DNS spoofing (DNS cache poisoning)
Domain name system (DNS) is the technology that translates domain names (e.g. doubleoctopus.com) to the IP address of the server it corresponds to. DNS is one of the most important infrastructural protocols of the internet and it is meant, among other purposes, to ease communications and relieve humans of the trouble of memorizing the IP address of every server they communicate with. When you type in the address of a domain in your browser, name resolution request is sent to a DNS server, which then looks up the domain name in its directory and returns the IP address of the corresponding server.
DNS spoofing is a type of attack in which a malicious actor intercepts DNS request and returns the address that leads to its own server instead of the real address. Hackers can use DNS spoofing to launch a man-in-the-middle attack and direct the victim to a bogus site that looks like the real one, or they can simply relay the traffic to the real website and silently steal the information.
Detecting and blocking DNS spoofing is an intricate process. There are several measures that can protect you from MitM attacks through DNS spoofing.
DNS spoofing requires the attacker to have access to your local network, so the first and most important measure is to setup a good perimeter security and prevent unauthorized access to your local network. If you’re using WiFi at your organization, you can setup WPA-enterprise security, which requires every connecting user to have a username and password instead of giving a global password for the entire network.
Another protection against DNS spoofing is the use of encrypted communications. Malicious actors can easily spoof unencrypted websites. But on HTTPS communications, it is very difficult, because even though malicious actors might stage a DNS spoofing attack on the website, they won’t be able to spoof the certificate, the digital document that verifies the encryption keys of the website. So a user who has been the target of DNS spoofing on an encrypted website will see a warning in their browser, telling them that the certificate of the website they’re visiting can’t be verified. That’s the telltale sign of a MiTM attack.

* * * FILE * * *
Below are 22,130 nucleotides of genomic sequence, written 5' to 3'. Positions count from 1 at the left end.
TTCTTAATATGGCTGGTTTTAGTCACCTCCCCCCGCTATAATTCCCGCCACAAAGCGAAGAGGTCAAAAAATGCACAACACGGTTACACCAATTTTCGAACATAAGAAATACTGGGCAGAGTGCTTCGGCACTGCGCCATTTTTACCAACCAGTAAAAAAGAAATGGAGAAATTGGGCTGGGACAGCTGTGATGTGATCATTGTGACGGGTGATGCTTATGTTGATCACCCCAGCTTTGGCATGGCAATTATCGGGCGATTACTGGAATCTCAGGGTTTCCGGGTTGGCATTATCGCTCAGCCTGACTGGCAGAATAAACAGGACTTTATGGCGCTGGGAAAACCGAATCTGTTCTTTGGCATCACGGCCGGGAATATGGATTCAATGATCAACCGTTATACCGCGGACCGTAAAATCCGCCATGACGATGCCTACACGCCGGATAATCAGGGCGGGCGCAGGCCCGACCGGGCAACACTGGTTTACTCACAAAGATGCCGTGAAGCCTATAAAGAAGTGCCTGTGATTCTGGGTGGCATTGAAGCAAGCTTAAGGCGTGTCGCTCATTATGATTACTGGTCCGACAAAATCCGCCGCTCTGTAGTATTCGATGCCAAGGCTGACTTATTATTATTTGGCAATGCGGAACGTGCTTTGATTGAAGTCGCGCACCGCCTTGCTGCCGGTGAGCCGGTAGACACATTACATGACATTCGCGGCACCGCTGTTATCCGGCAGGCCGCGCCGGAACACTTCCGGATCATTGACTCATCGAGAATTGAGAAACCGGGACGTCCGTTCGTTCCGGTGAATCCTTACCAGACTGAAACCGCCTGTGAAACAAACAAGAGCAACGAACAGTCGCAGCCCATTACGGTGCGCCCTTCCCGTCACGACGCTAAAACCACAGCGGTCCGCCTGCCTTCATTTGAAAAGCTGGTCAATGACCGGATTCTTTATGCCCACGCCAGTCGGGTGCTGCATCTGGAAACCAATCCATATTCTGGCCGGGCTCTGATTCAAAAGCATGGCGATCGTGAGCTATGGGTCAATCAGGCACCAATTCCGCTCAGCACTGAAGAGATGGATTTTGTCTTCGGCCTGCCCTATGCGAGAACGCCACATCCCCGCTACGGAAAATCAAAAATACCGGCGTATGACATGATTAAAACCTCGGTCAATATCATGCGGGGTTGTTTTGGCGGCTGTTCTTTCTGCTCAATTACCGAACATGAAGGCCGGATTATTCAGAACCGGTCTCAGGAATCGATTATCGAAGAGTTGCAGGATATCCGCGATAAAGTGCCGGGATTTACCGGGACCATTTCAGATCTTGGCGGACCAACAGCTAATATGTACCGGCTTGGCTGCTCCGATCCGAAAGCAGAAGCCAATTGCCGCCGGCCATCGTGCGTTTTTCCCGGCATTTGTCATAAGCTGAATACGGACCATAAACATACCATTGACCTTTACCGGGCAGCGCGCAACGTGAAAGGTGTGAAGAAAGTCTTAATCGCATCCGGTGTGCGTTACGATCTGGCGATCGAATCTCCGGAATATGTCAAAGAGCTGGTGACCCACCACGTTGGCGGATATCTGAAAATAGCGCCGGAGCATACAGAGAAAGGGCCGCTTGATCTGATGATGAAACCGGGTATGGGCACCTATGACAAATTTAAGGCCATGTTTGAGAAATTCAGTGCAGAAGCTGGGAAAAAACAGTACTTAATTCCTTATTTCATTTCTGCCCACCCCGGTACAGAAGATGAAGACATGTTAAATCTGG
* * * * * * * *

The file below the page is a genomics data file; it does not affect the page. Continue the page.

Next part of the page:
But as we’ll see in the next section, even HTTPS websites can become the target of MitM attacks.
DHCP spoofing is when an attacker attempts to respond to DHCP requests and trying to list themselves (DNS spoofing) as the default gateway or DNS server, initiating a man in the middle attack
DNS hijacking is a malicious attack in which a hacker redirects queries to a domain name server (DNS), by overriding a computer’s TCP/IP settings.
Once the individual performed the DNS hijacking have control of the DNS, they can use it to direct traffic to different websites.